What’s not to say about rosacea?

I’m thrilled any day I wake up and it’s cloudy. A gloomy day is gentler on my face and rain is bliss


The tingling sensation hits my cheeks, then it gradually begins to burn. It’s a little bit like the time I was a teenager and someone said something embarrassing and my face responded in a blush. Only, it isn’t. It’s much more complex.

The tingling spreads to my forehead, it starts to itch a little, as though a stray strand of hair was irritating it. I touch it, there’s nothing. It’s just my forehead. The heat then rises from my cheeks and starts to spread across my face and then it’s a full furnace. My face burns, stings.

The first few times it happened, I assumed it was just the heat in the room. 

For as long as I can remember, I always blush when embarrassed. My face has always turned red in packed spaces. One time, on a train, I was this close to leaning on the chest of a boy I liked, holding the handrail, my face turned towards him. Just then, I started to blush and was too distracted by it to focus on the romance.

But romance isn’t supposed to be like that. In films, scenes like that usually progress to sweeter things. In real time, there’s always reality check kicking in. I quickly become conscious of my face and the next attempt is to hide it amidst the crowd of passengers. I look away. And then mixed messages. Boy is confused.

If I were the creator of the moments in my life’s canvas, I’d draw only the pretty bits and leave out the rest. Unfortunately, that’s not how things work-- there will always be riddles and hurdles to overcome. The latest for me, has been rosacea.

The name sounds exotic, my editor said. It does. It sounds like the description of a dream of a meadow strewn with rose petals. Or something close to it. Only, it isn’t. Therefore, the lengthy lead, before I arrive at my nutgraf.

Rosacea is a skin condition. A complex one, but a common one. It causes the skin to flare-up, causing long-term redness and irritation. It can lead to enlarged blood vessels and acne-like bumps. 

The flare-ups can be triggered by heat, sun, cold, certain foods and hot drinks, as well as stress and heightened emotions. (And there goes your chance of romance in any form! If I were writing this as a chat, I’d be using the emoji of a woman raising both her hands in the air to emote a shrug in frustration.)

I went through Covid again last month. This time, the symptoms felt more like the time I had caught the Delta strain. And at the heels of it, my face had started to flare-up, triggered by steaming. I was diagnosed with rosacea.

Reading about it online and finding out there’s no cure for it hasn’t helped. Not even celebrities can afford a cure, because there isn't one. 

There are days when my face starts to burn and sting and goes from red to purple. Crying turns it purple. I could give Thanos a good competition! 

I cry because there are days when I no longer know how to live with a face for a furnace. Everything fries my face, mostly, the sun.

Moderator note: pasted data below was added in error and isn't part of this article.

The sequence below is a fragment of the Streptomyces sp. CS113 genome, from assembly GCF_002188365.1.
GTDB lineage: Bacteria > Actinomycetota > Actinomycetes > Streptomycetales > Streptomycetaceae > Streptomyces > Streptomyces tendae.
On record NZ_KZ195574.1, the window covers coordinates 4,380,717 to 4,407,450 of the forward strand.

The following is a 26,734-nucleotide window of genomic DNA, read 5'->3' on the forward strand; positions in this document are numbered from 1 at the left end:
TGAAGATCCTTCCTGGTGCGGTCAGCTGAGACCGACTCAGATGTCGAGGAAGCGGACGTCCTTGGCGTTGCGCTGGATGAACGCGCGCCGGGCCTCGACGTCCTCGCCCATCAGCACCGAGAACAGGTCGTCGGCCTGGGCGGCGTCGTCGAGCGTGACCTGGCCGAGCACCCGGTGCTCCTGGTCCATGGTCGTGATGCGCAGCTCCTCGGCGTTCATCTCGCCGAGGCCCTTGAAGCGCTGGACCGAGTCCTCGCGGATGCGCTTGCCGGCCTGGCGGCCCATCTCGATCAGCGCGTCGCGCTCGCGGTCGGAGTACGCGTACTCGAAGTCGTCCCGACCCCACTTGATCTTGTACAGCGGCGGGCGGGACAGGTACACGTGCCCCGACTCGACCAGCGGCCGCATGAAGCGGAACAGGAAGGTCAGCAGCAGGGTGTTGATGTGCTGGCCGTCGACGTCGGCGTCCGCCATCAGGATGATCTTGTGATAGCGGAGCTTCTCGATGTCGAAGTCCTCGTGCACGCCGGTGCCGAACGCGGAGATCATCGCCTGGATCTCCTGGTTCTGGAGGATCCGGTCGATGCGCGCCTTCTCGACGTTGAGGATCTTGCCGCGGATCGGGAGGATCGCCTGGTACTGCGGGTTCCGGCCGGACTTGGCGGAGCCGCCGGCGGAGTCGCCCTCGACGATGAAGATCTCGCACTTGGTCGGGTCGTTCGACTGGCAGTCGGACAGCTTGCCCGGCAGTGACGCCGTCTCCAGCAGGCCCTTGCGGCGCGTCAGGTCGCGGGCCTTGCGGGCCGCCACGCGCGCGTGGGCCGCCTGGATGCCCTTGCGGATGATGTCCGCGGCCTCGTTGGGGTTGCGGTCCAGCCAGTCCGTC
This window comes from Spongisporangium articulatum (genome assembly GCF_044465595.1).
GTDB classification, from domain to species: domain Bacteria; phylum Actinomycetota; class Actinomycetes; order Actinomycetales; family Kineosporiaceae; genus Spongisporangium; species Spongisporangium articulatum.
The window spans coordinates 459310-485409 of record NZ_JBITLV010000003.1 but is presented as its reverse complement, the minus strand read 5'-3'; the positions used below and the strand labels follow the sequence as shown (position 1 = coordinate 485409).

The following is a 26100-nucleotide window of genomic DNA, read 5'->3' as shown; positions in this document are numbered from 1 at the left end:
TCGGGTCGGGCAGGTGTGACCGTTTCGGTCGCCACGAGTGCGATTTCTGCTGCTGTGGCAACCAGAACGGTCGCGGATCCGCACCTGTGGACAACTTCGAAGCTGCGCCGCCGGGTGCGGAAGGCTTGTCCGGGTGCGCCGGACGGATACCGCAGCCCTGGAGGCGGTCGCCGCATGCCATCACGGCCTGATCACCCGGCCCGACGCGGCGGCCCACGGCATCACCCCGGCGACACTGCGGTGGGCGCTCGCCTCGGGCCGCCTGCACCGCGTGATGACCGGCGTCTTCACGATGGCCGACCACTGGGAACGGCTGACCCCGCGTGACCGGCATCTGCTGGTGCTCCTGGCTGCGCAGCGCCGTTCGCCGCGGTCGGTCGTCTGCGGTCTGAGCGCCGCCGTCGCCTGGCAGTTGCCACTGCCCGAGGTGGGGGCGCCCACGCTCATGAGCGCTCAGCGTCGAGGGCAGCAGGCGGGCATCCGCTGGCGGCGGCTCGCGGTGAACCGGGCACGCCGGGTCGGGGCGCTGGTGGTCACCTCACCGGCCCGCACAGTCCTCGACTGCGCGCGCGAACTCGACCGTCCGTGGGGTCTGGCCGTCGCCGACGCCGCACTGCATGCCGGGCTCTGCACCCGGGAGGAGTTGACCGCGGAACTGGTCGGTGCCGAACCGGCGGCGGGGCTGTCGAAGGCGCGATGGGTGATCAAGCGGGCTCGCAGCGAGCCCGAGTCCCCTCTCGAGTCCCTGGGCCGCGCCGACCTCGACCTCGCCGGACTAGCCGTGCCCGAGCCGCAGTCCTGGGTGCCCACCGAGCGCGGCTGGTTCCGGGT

I get on Zoom calls and during them, my face starts to change colour, startling my students and colleagues. No, it isn't the wrong lighting in my room-- it’s just my system rejecting certain kinds of light and mostly heat. And since the diagnosis, I’ve been walking on eggshells. 

A friend kindly sent me a handheld fan. Occasionally, I fling it open and fan my now-red, now-bronze face, in imitation of the women I’ve only read about in the books or seen in films. While it cools my face, the activity also draws people’s attention. What’s wrong? What’s wrong? 

Can you just not look at me? Please.

So, I’ve been to a number of dermatologists now and it all comes down to these: acceptance, gentle skin care, and avoiding triggers. Fragrance-free products (which are often more expensive than other cosmetics), broad-brimmed hats and umbrellas are my best friends. Sauna, hot baths and blow dryers are off limits. 

Keeping my temper at bay, meditation, and a stress-free life have been recommended. But I find that I’m furious every time I see a tree being cut down, and my stream of consciousness takes over all attempts to meditate. And, I stress, therefore I am.

Recommendations are barely working.

I am a lover of light and now I must look away from the sun, incidentally, also the guy I was married to as an 11-year-old, in a bara ritual, observed by the Newa community. A friend pointed out I’m now a vampire and we tried to laugh about it. I had always thought I was a witch, where did the potions go wrong?

I’m thrilled any day I wake up and it’s cloudy. A gloomy day is gentler on my face and rain is bliss. While I’ve now accepted my condition, there’s never a time I’m not anxious about when something might trigger and cause a flare-up. 

I’m constantly worried it will creep people out, the way it did my parents a couple of weeks ago when I had a major episode. And mostly, that it will get to the level where I have a swollen nose and constant breakouts.

When I first mentioned my new-found condition on Instagram, my friend Carla Tello, a broadcast celebrity in Peru, sent me several voice notes to help calm me down. 

She has been following a skincare regime religiously to keep her face calm. She tries not to stress and if you look her up, she’s always smiling and making the best of all moments. And so I bear my messenger’s wisdom -- a reminder to self-care. Amen.

Suburban Tales is a monthly column in Nepali Times based on real people (with some names changed) in Pratibha’s life.

Pratibha Tuladhar